“No one is born hating another person because of the color of his skin, or his background, or his religion. People must learn to hate, and if they can learn to hate, they can be taught to love, for love comes more naturally to the human heart than its opposite.” –Nelson Mandela

And that's ok

I am lucky to be surrounded by a plethora of successful women. Self-starters, entrepreneurs, creatives, mothers, the list of intelligent women in my life goes on and on. But I feel like it’s important to talk about what happens on the other side of creating a beautiful and bountiful life. Exhaustion. Depression. Sometimes, even madness.

Yesterday, my partner and I had an argument so I took solace on my yoga mat for a simple practice of presence. One little, heart opening, upward bow and I collapsed into a puddle of tears. The puddle got bigger, the tears wouldn’t stop, and I spent the rest of the day in bed with the cat alternating between sleeping and crying. Our argument was not that bad, but isn’t it interesting how our closest partners in life are often the ones that can add the final metaphorical straw to break the dam? Bless them.

I have been working hard for a few months; I have been working without stopping or coming up for air since New Years’ Eve. It’s winter. My body and soul are calling for rest. I make agreements with myself like if you can just hang in there a couple more months then we will be comfortable and can take a rest. If we stop now, we’ll lose our momentum, and so on. I don’t have any answers other than, well, honey, screw the momentum and take some rest. But then I will be stuck in this place, this zone of excellence as Gay Hendricks writes in his book, The Big Leap. I want to live in my zone of genius, and that zone activation requires a leap of faith and a willingness to do the work. And the work takes time.

I don’t think my experience is unique in any way and I'm not sharing this seeking sympathy. I do think the more we open up and say, hey, me too, the more we don’t have to feel afraid of speaking our truths – even the ugly ones, and trust me the puddle of tears and snot on my yoga mat yesterday was anything but pretty. I was raised to be fiercely independent and never ask for help, but with each rotation around the sun I am recognizing that asking for help makes me stronger, not weaker. So, I offer these personal words and my experience of struggle and sadness. It is my sincerest hope that one by one we can be less afraid of the repercussions of saying, me too. Life IS amazing and beautiful! Just look at all the things we can create… but sometimes it also totally sucks, and sometimes I am so tired and sometimes I can’t even put pants on. And that’s ok.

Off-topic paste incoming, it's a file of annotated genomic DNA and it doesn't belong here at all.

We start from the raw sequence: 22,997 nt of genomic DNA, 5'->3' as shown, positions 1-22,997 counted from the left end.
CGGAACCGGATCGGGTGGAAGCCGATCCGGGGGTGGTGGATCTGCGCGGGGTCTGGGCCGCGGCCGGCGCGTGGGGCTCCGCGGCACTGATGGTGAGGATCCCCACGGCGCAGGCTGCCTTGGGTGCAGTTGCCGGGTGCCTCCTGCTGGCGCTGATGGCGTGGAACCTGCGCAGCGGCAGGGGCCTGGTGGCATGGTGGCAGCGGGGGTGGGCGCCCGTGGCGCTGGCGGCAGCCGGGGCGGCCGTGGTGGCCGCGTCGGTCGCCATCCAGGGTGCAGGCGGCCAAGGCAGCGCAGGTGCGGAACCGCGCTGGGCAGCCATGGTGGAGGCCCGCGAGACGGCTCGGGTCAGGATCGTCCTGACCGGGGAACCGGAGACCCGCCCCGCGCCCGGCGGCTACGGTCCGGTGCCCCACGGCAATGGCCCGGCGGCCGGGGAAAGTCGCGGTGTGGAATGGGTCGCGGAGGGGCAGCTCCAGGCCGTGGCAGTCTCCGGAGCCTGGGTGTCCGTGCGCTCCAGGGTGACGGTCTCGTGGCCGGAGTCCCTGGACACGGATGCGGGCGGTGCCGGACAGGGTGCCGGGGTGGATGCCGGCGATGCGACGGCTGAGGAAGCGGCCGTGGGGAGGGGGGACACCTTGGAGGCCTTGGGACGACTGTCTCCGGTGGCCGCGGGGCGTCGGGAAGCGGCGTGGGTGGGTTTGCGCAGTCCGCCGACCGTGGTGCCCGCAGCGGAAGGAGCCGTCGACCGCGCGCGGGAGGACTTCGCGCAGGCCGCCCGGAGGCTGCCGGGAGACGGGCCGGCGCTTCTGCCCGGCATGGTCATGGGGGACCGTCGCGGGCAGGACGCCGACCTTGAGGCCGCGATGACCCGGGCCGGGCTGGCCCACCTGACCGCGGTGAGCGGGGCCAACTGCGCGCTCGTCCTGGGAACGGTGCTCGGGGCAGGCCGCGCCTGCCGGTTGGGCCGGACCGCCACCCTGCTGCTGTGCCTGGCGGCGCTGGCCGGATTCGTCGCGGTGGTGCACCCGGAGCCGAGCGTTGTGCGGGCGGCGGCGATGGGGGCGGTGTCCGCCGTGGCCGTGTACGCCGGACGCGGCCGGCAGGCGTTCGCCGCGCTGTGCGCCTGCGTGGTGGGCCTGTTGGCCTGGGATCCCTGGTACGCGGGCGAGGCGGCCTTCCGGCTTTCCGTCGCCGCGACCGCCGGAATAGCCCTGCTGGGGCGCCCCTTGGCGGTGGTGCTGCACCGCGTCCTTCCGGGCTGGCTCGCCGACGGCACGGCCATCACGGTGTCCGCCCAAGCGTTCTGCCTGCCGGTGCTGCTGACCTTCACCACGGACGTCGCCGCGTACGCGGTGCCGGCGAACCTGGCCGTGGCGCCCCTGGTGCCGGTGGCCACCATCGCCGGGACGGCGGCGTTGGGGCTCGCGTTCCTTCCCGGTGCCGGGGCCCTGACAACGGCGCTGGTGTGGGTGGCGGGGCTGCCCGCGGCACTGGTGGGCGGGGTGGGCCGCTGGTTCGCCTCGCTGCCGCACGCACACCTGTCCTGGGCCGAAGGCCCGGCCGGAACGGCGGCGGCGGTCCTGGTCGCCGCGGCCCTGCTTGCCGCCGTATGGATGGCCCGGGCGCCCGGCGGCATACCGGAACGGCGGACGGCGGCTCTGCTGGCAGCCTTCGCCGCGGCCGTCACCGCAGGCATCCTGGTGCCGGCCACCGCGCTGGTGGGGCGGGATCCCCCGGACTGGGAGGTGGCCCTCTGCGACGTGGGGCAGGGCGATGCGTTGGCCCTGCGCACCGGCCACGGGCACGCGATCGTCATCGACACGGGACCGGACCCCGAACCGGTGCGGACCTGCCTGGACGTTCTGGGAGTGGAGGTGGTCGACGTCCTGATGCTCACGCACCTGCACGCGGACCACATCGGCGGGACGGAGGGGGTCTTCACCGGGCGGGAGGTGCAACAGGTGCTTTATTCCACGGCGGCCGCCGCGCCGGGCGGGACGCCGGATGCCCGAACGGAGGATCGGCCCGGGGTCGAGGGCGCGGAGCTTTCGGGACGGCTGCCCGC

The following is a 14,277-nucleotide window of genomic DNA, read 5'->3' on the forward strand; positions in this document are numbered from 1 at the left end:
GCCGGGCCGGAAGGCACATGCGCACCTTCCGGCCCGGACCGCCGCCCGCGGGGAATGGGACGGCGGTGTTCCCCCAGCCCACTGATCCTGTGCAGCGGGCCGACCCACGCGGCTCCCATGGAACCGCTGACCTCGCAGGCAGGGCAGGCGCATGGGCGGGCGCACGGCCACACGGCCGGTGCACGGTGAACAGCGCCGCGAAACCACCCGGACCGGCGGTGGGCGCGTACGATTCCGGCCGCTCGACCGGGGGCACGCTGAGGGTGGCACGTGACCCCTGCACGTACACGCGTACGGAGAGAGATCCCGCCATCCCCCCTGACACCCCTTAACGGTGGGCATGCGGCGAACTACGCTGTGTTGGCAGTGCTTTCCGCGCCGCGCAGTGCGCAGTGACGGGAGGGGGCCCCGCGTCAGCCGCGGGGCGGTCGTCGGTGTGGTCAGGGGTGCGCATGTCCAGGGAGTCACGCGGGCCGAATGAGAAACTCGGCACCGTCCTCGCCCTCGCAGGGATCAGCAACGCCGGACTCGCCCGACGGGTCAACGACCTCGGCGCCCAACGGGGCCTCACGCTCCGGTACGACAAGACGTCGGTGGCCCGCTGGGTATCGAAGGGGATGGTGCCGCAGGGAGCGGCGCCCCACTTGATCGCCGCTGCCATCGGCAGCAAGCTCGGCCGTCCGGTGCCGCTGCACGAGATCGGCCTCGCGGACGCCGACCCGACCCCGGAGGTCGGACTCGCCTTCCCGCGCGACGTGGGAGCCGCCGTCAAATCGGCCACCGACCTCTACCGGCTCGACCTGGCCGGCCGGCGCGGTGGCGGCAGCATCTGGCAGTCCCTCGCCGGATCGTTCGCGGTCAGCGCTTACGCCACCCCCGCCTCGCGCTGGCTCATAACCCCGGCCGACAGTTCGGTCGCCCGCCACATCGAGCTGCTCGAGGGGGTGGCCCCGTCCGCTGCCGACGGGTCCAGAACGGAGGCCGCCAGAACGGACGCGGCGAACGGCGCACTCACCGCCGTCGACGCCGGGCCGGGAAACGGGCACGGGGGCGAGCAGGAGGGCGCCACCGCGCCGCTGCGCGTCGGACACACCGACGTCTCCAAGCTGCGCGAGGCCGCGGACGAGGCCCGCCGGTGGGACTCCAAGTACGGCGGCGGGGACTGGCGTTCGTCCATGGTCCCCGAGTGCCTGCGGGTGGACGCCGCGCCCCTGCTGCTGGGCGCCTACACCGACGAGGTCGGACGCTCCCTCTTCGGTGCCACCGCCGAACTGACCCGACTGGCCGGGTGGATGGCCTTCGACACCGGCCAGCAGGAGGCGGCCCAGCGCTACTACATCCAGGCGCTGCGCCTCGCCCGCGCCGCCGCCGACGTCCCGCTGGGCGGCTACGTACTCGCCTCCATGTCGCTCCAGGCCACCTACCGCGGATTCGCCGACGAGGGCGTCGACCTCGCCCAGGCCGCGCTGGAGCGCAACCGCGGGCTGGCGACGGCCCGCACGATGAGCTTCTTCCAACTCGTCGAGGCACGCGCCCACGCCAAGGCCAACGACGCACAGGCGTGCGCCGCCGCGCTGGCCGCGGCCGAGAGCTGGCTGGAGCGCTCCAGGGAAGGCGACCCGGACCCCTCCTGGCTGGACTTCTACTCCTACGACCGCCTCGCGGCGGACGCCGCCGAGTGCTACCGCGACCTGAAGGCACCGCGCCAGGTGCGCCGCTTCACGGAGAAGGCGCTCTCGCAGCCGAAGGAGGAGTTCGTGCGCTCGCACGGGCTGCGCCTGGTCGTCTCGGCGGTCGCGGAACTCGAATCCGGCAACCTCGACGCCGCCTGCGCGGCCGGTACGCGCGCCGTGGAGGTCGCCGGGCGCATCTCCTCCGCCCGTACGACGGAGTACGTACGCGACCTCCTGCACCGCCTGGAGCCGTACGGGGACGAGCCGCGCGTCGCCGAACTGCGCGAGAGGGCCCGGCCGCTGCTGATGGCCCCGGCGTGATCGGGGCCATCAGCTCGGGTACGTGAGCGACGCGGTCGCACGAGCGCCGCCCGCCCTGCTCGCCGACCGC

I love you.

I love you I'm sorry please forgive me thank you

Today is Thanksgiving, and I feel these words burning in my solar plexus with the deepest sense of desire. For a week I have been contemplating the connection between Thanksgiving and the travesty happening at Standing Rock. This holiday is meant to symbolize peace between new settlers and Native Americans, yet at this moment white men and women in power are using a multitude of methods of extreme force and brutality against those who are called to protect our water.

I am writing this because I am still participating in Thanksgiving, and I am standing firm in my support of Standing Rock. I considered boycotting today. Oh yeah did I mention I’m also a vegan who can’t stand the sickness of the meat industry and today is a day when the corpses of majestic birds are paraded en masse? But this isn’t about that. This is about humans. I know that some believe animals were put on this earth for our service and consumption, but I don’t think many feel that way about other humans. So, today I write for Standing Rock and to share what I’m feeling because I have no other way. I am participating in Thanksgiving, and I will be vigilant in my gladness today.